One of the problems in all of the election prognostication–leaving aside phenomena like faith in polls not seen–is that people don’t explicitly state their theory of the election (for lack of a better phrase). I’ve argued that low-frequency, likely Democratic voters are the road to victory, especially in swing states (and that appealing to these voters might have the added bonus of bringing marginal Trump voters back into the fold). Getting these voters will not be achieved by moderation, but focusing on the issues they care about. Ibram Kendi makes a related point about moderate Democrats (boldface mine):
Moderate Democrats have been consistently inconsistent for decades. They have been rightfully critical of the prospect of a progressive presidential nominee: A progressive could alienate centrist voters, drive up voting rates among conservatives, and imperil the reelection chances of House Democrats in districts Trump won in 2016. Moderate Democrats have wrongfully refused to be self-critical of the prospect of a moderate presidential nominee: A moderate could alienate progressive voters into not voting or voting third party, drive down the voting rates of the party’s younger and nonwhite base, and fail to win back young or liberal white working-class swing voters who swung from Obama in 2012 to Donald Trump in 2016. To be a progressive in a party with a moderate is like being on a team with someone who sees all your deficiencies and does not see any of his own deficiencies, who always takes the credit when he wins, and never accepts blame when he loses…
My fears are rooted in what the doctrine of the electable moderate conveniently misses: the crucial importance of the other swing voter in swinging elections in the 21st century. The traditional, white swing voter oscillates between voting Republican and Democrat—the be-all and end-all for moderate Democrats. Some Americans never vote. But I worry about the other swing voter, the one who swings between voting Democrat and not voting (or voting third party).
Despite all the talk of the 6 million Obama-to-Trump voters winning the election for Trump, more Obama voters in 2012 swung to not voting (4.4 million) or voting third party (2.3 million) in 2016. These other swing voters were more likely to be younger and people of color—and especially young black people. Today, they are likely to favor progressive candidates. They are likely to be turned off by moderate candidates, turned off by the records of Biden, former Mayor Michael Bloomberg, former Mayor Pete Buttigieg, and Senator Amy Klobuchar on issues of race and gender.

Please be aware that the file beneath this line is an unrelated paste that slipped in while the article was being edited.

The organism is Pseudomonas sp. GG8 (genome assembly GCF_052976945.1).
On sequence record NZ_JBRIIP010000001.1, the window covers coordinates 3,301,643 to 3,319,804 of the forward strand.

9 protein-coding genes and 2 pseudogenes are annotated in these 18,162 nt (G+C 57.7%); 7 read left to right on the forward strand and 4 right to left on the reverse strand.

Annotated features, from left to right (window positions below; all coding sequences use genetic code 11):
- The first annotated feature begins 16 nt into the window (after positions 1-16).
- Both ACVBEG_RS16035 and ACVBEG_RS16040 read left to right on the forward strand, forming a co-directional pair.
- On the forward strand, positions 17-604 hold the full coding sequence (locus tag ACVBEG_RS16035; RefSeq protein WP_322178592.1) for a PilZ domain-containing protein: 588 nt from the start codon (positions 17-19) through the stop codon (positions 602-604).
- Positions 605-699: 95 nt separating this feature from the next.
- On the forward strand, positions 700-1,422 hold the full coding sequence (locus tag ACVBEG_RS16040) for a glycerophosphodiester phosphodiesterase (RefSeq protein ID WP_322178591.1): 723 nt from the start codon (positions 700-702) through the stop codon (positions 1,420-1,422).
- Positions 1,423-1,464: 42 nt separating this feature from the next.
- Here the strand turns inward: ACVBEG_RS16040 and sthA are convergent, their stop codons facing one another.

If Democrats nominate a moderate who loses a decisive mass of young black voters in November, then I suspect most moderates will not blame the party’s choice for Trump’s reelection. I suspect they will blame those other swing voters who swung to not voting.
If Democrats nominate a progressive who loses a decisive mass of white swing voters in November, then I suspect those very same moderates will blame the party’s choice for Trump’s reelection. I suspect they will not blame those white swing voters who swung to Trump. They will blame the progressive nominee for turning them toward Trump. They will repeatedly say they warned progressives of a replay of 1972 if they nominated another McGovern in 2020…
Take the aftermath of the 2016 election. In her memoir, What Happened?, Clinton blamed FBI Director James Comey, Sanders, Russian operatives, sexism, the Green Party nominee Jill Stein, white resentment, the media airtime of Trump and the email scandal, and, bravely, herself. It is undeniable that all of these factors contributed to her defeat. But something even more basic could have been the deciding factor: moderate Democrats nominating Clinton over Sanders. Instead of blaming everyone else, including Clinton, perhaps those Democrats responsible for nominating her should be blaming themselves.
If the roles were reversed, most moderates would almost certainly be imploring progressives to blame themselves. If Sanders had been nominated in 2016, and similar factors contributed to his defeat, then I suspect moderates would not be highlighting all these factors, just as they do not highlight the factors that contributed to McGovern’s loss in 1972…
But it is clear McGovern was ahead of his time; and perhaps his time, the time of the progressive nominee, is now. Trump is an unpopular incumbent. And the chance of Trump winning the majority of young voters, 18 percent of black voters, and 36 percent of Democrats—as Nixon did in 1972—is slim. And as The New Republic’s Joshua Mound notes, “With each passing decade, the types of voters drawn to McGovern’s 1972 campaign have become a larger and larger share of the American electorate, while the issues championed by McGovern have become more and more salient.”
I don’t know if Kendi is right, but it’s worth noting that the Democrats who won the presidency–and turned out to be moderate–didn’t campaign as moderates, or at least had some left-ish campaign promises (often unmet, but that’s another blog post for another time).